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Marie Claire Asia Interview with Tammy Fontana, Sex Therapist

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LIFE&LOVEEXPERT ADVICE see original article here

Exclusive interview with Singapore-based sex therapist Tammy Fontana

Tammy Fontana, All in the Family Counselling Marriage therapist & Sex Therapist

TARANDIP KAUR  THURSDAY, MAY 14, 2015

Sex therapy can often be seen negatively and that is precisely the concept that Tammy Fontana, a certified Mental Health Counsellor seeks to resolve.

Typically, the notion of  ‘therapy’  tends to bear certain negative connotations, implying that certain aspects of your life have ‘broken down’ and needs ‘fixing’. Which is why, Tammy Fontana, who is a certified Mental Health Counsellor finds the term ‘therapy’ and ‘sex therapy’ problematic for her far more in depth field of work.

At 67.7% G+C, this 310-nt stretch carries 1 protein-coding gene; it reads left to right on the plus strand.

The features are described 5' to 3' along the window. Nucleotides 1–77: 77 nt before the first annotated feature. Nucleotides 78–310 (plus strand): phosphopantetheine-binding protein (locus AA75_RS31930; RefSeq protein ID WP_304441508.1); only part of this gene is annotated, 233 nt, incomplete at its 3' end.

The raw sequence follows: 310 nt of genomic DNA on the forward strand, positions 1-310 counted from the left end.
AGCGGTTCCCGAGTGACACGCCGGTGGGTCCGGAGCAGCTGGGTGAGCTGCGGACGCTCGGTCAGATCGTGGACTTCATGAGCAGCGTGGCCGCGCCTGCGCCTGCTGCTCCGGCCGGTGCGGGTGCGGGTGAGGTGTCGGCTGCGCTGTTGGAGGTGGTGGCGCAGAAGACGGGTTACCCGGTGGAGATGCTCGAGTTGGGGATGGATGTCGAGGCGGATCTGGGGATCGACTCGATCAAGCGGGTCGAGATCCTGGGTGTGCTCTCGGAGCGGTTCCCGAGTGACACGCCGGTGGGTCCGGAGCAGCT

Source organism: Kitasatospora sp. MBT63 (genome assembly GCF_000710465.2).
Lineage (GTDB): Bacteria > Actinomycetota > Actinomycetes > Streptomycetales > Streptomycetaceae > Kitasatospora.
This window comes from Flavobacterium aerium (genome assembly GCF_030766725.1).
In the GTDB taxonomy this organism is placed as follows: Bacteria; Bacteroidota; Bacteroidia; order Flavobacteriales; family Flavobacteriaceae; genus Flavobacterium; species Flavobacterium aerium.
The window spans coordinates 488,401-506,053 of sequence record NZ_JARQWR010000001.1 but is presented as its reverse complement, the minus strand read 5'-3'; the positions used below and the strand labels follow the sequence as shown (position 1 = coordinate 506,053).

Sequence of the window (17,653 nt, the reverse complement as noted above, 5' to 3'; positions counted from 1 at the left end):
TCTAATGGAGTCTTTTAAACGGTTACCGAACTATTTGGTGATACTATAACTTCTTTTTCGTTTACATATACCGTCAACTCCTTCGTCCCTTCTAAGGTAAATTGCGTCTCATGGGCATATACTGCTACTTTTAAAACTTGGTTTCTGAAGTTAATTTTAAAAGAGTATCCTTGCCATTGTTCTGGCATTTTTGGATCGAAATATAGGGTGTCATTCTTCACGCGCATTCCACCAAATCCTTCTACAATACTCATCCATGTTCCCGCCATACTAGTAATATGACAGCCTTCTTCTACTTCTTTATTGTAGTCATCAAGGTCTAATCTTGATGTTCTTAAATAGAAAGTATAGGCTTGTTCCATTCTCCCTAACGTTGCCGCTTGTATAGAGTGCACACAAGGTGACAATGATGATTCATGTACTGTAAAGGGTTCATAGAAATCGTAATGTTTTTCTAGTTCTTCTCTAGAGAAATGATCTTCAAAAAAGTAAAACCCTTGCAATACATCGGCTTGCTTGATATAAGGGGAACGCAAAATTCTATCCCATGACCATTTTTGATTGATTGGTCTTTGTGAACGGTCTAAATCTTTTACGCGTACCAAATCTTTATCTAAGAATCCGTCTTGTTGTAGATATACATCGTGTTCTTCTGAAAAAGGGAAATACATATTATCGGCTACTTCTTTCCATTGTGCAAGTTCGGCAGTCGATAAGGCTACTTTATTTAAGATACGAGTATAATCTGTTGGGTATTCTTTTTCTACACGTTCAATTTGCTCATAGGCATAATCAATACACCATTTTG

By seeing sex as an ingredient to a healthy and happy relationship, Tammy tends to focus on an individual being able to feel sexual rather than throwing out advice on how to do sex. In essence, she believes in the brain being the largest sex organ, one which controls how the act itself would make you feel.

 

To say we were intrigued is an understatement. Hence, we spoke to Singapore-based Tammy Fontana, to learn more about common misconceptions with the term ‘sex therapy’, her approaches to the topic in Singapore and how her sessions can help people in their relationships.

 

MARIE FRANCE ASIA: HOW DID YOU BECOME INTERESTED IN THIS FIELD OR DECIDE THAT YOU WANTED TO BECOME A SEX THERAPIST?

 

Tammy Fontana: For me it is really important to clarify what I am and my training, first and foremost I am a Mental Health Counsellor with my Master of Science in Mental Health (see my profile here). Hence my focus is on mental health. My primary theoretical orientation is systemic or focused on relationships. As humans, we are very people driven and need people in our lives to be happy and to function well. When the most important relationships in our lives are not going well, this causes people great distress. I focused my areas of training around things that affect relationships, this includes trauma, attachment and sexuality.